(ii) If the testimony of a witness refers to a statute, a report, document, recording, or transcript, the examiner, after inquiry relating to the identification of such statute, report, document, recording, or transcript, shall determine whether the same shall be produced at the hearing and physically be made a part of the evidence as an exhibit, or whether it shall be incorporated into the evidence by reference. If relevant and material matter offered in evidence is embraced in a report, document, recording, or transcript containing immaterial or irrelevant matter, such immaterial or irrelevant matter shall, insofar as practicable, be designated by the party and segregated and excluded.
(8) Offer of proof. Whenever evidence is excluded from the record, the party offering such evidence may make an offer of proof, which shall be included in the transcript or recording. The offer of proof shall consist of a brief statement describing the evidence to be offered. If the evidence consists of a brief oral statement or of an exhibit, it shall be inserted into the transcript or recording in toto. In such event, it shall be considered a part of the transcript or recording if the Secretary decides that the examiner's ruling in excluding the evidence was erroneous. The examiner shall not allow the insertion of such evidence in toto if the taking of such evidence will consume a considerable length of time at the hearing. In the latter event, if the Secretary decides that the examiner erred in excluding the evidence, and that such error was substantial, the hearing shall be reopened to permit the taking of such evidence.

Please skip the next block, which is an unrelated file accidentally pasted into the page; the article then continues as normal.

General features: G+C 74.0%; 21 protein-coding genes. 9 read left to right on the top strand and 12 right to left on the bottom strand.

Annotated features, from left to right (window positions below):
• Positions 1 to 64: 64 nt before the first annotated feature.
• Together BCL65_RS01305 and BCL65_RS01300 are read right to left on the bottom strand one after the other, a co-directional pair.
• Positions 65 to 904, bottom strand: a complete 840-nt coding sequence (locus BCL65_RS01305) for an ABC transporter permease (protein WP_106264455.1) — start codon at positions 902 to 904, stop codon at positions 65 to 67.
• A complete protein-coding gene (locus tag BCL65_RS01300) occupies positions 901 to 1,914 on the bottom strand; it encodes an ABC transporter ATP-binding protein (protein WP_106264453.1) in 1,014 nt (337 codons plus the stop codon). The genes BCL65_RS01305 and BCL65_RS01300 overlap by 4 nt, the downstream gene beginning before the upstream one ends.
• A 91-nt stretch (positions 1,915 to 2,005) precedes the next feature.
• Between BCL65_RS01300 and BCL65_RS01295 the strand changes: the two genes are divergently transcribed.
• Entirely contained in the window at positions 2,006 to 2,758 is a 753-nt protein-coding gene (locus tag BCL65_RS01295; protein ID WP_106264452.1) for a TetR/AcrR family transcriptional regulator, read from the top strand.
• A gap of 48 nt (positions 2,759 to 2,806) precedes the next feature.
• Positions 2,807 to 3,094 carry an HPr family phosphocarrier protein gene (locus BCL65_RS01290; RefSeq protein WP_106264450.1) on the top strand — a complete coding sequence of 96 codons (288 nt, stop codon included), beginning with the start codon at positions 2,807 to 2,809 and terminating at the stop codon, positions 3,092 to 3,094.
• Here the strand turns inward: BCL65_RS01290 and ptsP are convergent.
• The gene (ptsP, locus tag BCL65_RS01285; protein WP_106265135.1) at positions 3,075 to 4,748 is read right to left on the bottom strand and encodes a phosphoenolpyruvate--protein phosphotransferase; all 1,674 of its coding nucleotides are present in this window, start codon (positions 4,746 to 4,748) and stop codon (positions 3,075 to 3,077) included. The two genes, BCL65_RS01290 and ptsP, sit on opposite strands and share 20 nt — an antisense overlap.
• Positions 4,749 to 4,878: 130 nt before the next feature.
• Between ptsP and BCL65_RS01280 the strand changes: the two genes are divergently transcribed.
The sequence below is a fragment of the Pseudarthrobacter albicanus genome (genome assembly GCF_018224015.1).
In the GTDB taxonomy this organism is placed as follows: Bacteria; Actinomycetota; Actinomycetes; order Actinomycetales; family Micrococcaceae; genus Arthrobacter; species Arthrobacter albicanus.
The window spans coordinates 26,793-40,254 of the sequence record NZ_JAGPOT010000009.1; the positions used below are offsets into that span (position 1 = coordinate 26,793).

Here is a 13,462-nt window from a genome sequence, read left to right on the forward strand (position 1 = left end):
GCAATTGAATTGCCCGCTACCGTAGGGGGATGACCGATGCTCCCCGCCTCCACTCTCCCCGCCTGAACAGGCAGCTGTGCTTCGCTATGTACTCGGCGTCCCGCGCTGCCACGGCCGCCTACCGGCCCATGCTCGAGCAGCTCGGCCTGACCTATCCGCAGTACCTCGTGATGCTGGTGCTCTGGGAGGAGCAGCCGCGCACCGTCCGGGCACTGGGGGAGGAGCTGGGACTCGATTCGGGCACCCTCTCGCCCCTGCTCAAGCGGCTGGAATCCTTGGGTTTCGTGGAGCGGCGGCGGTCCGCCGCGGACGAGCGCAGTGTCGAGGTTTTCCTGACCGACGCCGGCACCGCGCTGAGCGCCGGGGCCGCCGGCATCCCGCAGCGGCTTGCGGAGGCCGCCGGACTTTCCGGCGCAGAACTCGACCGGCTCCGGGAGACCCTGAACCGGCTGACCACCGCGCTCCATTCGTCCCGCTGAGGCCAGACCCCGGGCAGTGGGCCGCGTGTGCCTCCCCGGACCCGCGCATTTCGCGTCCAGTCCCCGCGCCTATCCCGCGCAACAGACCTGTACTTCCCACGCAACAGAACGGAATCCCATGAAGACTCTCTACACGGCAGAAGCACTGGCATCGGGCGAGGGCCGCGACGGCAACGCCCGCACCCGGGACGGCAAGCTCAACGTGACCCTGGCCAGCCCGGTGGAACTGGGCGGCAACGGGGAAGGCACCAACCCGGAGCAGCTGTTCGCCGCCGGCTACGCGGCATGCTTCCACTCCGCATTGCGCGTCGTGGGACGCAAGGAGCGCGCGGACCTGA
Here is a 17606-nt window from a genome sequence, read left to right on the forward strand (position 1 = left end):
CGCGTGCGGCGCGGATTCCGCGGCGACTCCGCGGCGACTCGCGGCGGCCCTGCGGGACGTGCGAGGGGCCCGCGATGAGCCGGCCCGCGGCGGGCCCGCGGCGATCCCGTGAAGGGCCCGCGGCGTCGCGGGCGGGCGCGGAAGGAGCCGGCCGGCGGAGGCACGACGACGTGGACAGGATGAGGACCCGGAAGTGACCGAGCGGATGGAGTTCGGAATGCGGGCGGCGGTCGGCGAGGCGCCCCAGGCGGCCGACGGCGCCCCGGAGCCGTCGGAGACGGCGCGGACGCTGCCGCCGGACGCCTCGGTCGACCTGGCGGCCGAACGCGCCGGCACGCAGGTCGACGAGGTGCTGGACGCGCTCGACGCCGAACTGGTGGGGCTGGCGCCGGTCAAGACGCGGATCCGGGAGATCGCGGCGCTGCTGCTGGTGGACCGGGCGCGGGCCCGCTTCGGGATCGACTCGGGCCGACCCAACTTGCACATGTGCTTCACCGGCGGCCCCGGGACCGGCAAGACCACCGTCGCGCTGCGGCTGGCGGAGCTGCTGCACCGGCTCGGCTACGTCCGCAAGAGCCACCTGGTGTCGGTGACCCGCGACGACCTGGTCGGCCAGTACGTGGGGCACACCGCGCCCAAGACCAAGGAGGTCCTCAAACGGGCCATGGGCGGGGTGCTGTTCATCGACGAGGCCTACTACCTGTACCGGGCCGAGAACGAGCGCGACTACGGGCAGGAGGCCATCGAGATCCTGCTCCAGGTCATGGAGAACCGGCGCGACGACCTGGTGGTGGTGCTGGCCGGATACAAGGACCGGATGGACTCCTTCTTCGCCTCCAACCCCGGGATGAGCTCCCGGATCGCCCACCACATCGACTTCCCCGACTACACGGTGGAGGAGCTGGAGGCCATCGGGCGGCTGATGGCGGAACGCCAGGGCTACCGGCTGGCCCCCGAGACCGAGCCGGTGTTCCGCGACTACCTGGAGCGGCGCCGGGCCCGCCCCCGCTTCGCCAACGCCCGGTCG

(h) Oral argument before examiner. The examiner may permit the parties or their counsel to argue orally at the hearing or at some other time prior to the transmittal of the record to the Secretary as provided in this part. Such argument may be limited by the examiner to any extent that the examiner finds necessary for the expeditious or proper disposition of the proceeding.
(1) Hearings to be conducted by telephone shall be recorded verbatim by electronic recording device. Hearings conducted by audio-visual telecommunication or the personal attendance of any individual who is expected to participate in the hearing shall be transcribed, unless the examiner finds that recording the hearing verbatim would expedite the proceeding and the examiner orders the hearing to be recorded verbatim.
(2) If a hearing is recorded verbatim, a party requests the transcript of a hearing or part of a hearing, and the examiner determines that the disposition of the proceeding would be expedited by a transcript of the hearing or part of a hearing, the examiner shall order the verbatim transcription of the recording as requested by the party.
(3) If a reporter transcribes or records the testimony at a hearing, the reporter shall deliver the original transcript or recording, with exhibits thereto attached, to the examiner, who will retain such copy for the official file and for use in preparing his or her report. The reporter will also deliver to the examiner such other copy or copies as may be ordered by the Department, which copy or copies the examiner will forward to the Hearing Clerk.
(4) Parties to the proceeding, or others, who desire a copy of the transcript or recording of the hearing may place orders at the hearing with the reporter, who will furnish and deliver such copies direct to the purchaser upon payment of the applicable rate.
[10 FR 2213, Feb. 27, 1945; 11 FR 224, Jan. 4, 1946, as amended at 24 FR 10055, Dec. 12, 1959; 27 FR 12398, Dec. 14, 1962; 38 FR 30445, Nov. 5, 1973; 47 FR 21234, May 18, 1982; 60 FR 8460, Feb. 14, 1995; 64 FR 38107, July 15, 1999]
Title 7 published on 2013-01-01
no entries appear in the Federal Register after this date.